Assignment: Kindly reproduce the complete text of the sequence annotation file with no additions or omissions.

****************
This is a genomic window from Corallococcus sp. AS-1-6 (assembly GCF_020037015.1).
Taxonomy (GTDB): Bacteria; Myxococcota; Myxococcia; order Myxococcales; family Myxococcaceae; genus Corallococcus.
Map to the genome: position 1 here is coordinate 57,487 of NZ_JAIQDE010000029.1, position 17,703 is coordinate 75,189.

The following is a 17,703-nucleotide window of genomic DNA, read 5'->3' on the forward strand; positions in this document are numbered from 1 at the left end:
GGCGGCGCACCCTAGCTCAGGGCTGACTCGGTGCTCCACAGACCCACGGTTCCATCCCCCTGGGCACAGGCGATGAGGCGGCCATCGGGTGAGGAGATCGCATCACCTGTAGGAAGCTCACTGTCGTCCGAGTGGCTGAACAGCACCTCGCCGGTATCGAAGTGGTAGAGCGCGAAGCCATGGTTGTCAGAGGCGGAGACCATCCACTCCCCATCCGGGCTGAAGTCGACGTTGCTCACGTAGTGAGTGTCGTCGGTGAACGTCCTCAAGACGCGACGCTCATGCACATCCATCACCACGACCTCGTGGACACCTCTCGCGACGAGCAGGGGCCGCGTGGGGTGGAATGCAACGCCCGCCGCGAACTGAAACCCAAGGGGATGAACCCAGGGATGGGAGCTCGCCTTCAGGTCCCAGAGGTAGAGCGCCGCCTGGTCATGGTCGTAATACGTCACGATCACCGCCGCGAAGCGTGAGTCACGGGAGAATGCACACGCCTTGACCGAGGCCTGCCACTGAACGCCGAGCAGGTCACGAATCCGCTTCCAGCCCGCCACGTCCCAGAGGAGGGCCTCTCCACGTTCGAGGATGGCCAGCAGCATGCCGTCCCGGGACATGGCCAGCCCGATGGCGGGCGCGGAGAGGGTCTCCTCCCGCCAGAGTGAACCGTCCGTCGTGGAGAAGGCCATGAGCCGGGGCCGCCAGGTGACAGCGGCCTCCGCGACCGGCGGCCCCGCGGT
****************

This is a genomic window from Corallococcus sp. AS-1-6 (assembly GCF_020037015.1).
Taxonomy (GTDB): Bacteria; Myxococcota; Myxococcia; order Myxococcales; family Myxococcaceae; genus Corallococcus.
Map to the genome: position 1 here is coordinate 57,487 of NZ_JAIQDE010000029.1, position 17,703 is coordinate 75,189.

The following is a 17,703-nucleotide window of genomic DNA, read 5'->3' on the forward strand; positions in this document are numbered from 1 at the left end:
GGCGGCGCACCCTAGCTCAGGGCTGACTCGGTGCTCCACAGACCCACGGTTCCATCCCCCTGGGCACAGGCGATGAGGCGGCCATCGGGTGAGGAGATCGCATCACCTGTAGGAAGCTCACTGTCGTCCGAGTGGCTGAACAGCACCTCGCCGGTATCGAAGTGGTAGAGCGCGAAGCCATGGTTGTCAGAGGCGGAGACCATCCACTCCCCATCCGGGCTGAAGTCGACGTTGCTCACGTAGTGAGTGTCGTCGGTGAACGTCCTCAAGACGCGACGCTCATGCACATCCATCACCACGACCTCGTGGACACCTCTCGCGACGAGCAGGGGCCGCGTGGGGTGGAATGCAACGCCCGCCGCGAACTGAAACCCAAGGGGATGAACCCAGGGATGGGAGCTCGCCTTCAGGTCCCAGAGGTAGAGCGCCGCCTGGTCATGGTCGTAATACGTCACGATCACCGCCGCGAAGCGTGAGTCACGGGAGAATGCACACGCCTTGACCGAGGCCTGCCACTGAACGCCGAGCAGGTCACGAATCCGCTTCCAGCCCGCCACGTCCCAGAGGAGGGCCTCTCCACGTTCGAGGATGGCCAGCAGCATGCCGTCCCGGGACATGGCCAGCCCGATGGCGGGCGCGGAGAGGGTCTCCTCCCGCCAGAGTGAACCGTCCGTCGTGGAGAAGGCCATGAGCCGGGGCCGCCAGGTGACAGCGGCCTCCGCGACCGGCGGCCCCGCGGT